ADAC Modes configured on the Ethernet Routing Switch (ERS):

  • Untagged-Frames-Basic – Used when the IP phones are sending untagged traffic.
  • Untagged-Frames-Advanced – Used when the IP Phones are sending untagged traffic.
  • Tagged Frames – Used when the IP Phones are sending tagged traffic.

Detection Modes configured on each port (one or both must be assigned to each port to enable ADAC for that port):

  • MAC address
  • Link Layer Discovery Protocol, or LLDP (IEEE 802.1ab)

MAC address detection supports up to 32 devices per port. LLDP detection supports up to 16 devices per port. A standard scenario is one IP Phone and one PC on each port.

Ports are polled every two (2) seconds for their auto-configuration state. ADAC will be applied against a port when one of the following two conditions are true:

  • op-mode untagged-frames-basic or op-mode untagged-frames-advanced, at least one IP phone is detected on the port and no non-IP phones are detected on the port.
  • op-mode tagged frames, and at least one IP phone is detected on the port.

ADAC is removed if any of these conditions become true:

  • Auto-detect becomes disabled on the port.
  • The ports operational state becomes disabled.
  • op-mode untagged-frames-basic or op-mode untagged-frames-advanced, and at least one non-IP phone device is detected on the port.
  • There are no IP Phones detected on the port and the link is down.
  • If the link is still up but there are no IP phones on the port, auto-configuration is disabled after an aging period of about 90 seconds.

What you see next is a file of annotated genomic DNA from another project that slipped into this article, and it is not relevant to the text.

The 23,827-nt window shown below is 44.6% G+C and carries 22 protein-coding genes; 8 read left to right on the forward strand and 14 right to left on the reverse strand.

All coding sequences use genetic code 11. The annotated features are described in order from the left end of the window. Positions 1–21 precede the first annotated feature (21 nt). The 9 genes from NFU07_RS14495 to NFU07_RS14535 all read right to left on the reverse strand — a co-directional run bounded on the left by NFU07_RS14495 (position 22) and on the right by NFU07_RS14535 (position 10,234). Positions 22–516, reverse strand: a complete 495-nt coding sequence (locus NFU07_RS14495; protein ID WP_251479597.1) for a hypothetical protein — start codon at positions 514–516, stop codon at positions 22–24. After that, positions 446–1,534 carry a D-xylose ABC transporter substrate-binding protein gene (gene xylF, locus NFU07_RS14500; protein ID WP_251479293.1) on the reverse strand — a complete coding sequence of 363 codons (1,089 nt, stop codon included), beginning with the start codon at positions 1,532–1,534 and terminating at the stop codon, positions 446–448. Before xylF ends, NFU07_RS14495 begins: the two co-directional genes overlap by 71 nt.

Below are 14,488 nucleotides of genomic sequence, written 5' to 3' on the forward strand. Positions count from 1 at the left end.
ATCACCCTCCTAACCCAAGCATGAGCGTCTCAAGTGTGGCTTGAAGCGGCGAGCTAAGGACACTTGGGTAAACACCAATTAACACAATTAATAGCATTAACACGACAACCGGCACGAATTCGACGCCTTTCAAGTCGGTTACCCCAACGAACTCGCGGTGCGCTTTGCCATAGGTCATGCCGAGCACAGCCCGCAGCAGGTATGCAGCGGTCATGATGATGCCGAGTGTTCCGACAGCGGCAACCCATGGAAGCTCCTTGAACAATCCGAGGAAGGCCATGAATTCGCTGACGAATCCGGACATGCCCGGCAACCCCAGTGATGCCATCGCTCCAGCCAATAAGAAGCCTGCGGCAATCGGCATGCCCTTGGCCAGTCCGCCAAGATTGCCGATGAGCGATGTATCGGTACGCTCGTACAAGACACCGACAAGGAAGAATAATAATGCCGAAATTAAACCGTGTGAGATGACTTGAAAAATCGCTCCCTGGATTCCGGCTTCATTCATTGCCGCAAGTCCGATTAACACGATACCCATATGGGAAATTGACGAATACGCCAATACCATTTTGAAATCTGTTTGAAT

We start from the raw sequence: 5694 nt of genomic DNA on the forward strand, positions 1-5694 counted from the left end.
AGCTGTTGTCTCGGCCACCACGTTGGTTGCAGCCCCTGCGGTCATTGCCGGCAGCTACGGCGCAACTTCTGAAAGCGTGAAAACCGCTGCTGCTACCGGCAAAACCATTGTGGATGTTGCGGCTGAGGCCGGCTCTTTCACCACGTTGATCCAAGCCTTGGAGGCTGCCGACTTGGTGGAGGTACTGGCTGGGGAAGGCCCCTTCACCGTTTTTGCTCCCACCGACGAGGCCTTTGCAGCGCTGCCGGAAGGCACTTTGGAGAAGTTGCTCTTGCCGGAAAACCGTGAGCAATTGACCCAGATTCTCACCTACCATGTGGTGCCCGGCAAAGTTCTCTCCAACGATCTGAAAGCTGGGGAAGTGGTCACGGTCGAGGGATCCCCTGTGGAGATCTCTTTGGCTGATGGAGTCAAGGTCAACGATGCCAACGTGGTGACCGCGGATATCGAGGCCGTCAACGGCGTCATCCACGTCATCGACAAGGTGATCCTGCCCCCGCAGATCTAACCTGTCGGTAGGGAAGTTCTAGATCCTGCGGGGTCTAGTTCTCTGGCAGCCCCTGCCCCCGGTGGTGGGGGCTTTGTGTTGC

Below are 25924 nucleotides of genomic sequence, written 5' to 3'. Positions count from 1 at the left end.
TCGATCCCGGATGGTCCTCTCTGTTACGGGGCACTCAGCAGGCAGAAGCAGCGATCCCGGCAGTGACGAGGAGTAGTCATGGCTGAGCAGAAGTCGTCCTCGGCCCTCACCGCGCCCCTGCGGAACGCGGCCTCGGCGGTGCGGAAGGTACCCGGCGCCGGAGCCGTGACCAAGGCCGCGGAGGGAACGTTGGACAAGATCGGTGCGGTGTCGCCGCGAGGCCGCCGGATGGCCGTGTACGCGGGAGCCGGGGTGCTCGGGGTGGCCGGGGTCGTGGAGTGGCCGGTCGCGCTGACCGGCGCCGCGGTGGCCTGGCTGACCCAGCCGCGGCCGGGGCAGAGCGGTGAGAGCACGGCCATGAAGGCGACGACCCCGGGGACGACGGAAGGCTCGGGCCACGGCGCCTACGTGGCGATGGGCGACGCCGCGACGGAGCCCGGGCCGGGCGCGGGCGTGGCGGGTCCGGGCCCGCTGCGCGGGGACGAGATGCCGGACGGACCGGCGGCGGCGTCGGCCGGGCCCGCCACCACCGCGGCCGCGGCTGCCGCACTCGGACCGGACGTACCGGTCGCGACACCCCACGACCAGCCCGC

• If all MAC addresses belonging to Nortel IP Phones on a port age out, the auto-configuration settings are removed from the port.
WARNING
ADAC will automatically update VLAN ID and PVID settings under the above specified conditions. This will cause manual settings to be over-written and is design intent. Michael McNamaranoted in 2008 that an earlier release of the ERS software will maintain the VLAN ID and PVID as the port is configured when ADAC is enabled. For example, if you configure the default VLAN ID and PVID as 10 and the ADAC Voice VLAN and PVID as 20, then change the VLAN ID and PVID to 30, when ADAC resets the port configuration (either enabling ADAC or disabling ADAC), the configuration will go back to what it was configured at the time ADAC was enabled. (VLAN/PVID 10 if ADAC is disabling, VLAN/PVID 20 if ADAC is enabling.)I do not have a lab ERS to play with this configuration at this time, so I’ll just make a note that it’s something to watch for.

Jan 232012
 

This article provides an overview of the Avaya IP Phone registration procedure (for UNIStim IP Phones)

When the phone is powered up, the following happens:

  1. NVRAM (non-volatile RA) is loaded, including the local configuration information. Any configuration options set to manual on the phone will overwrite automatic configuration information received.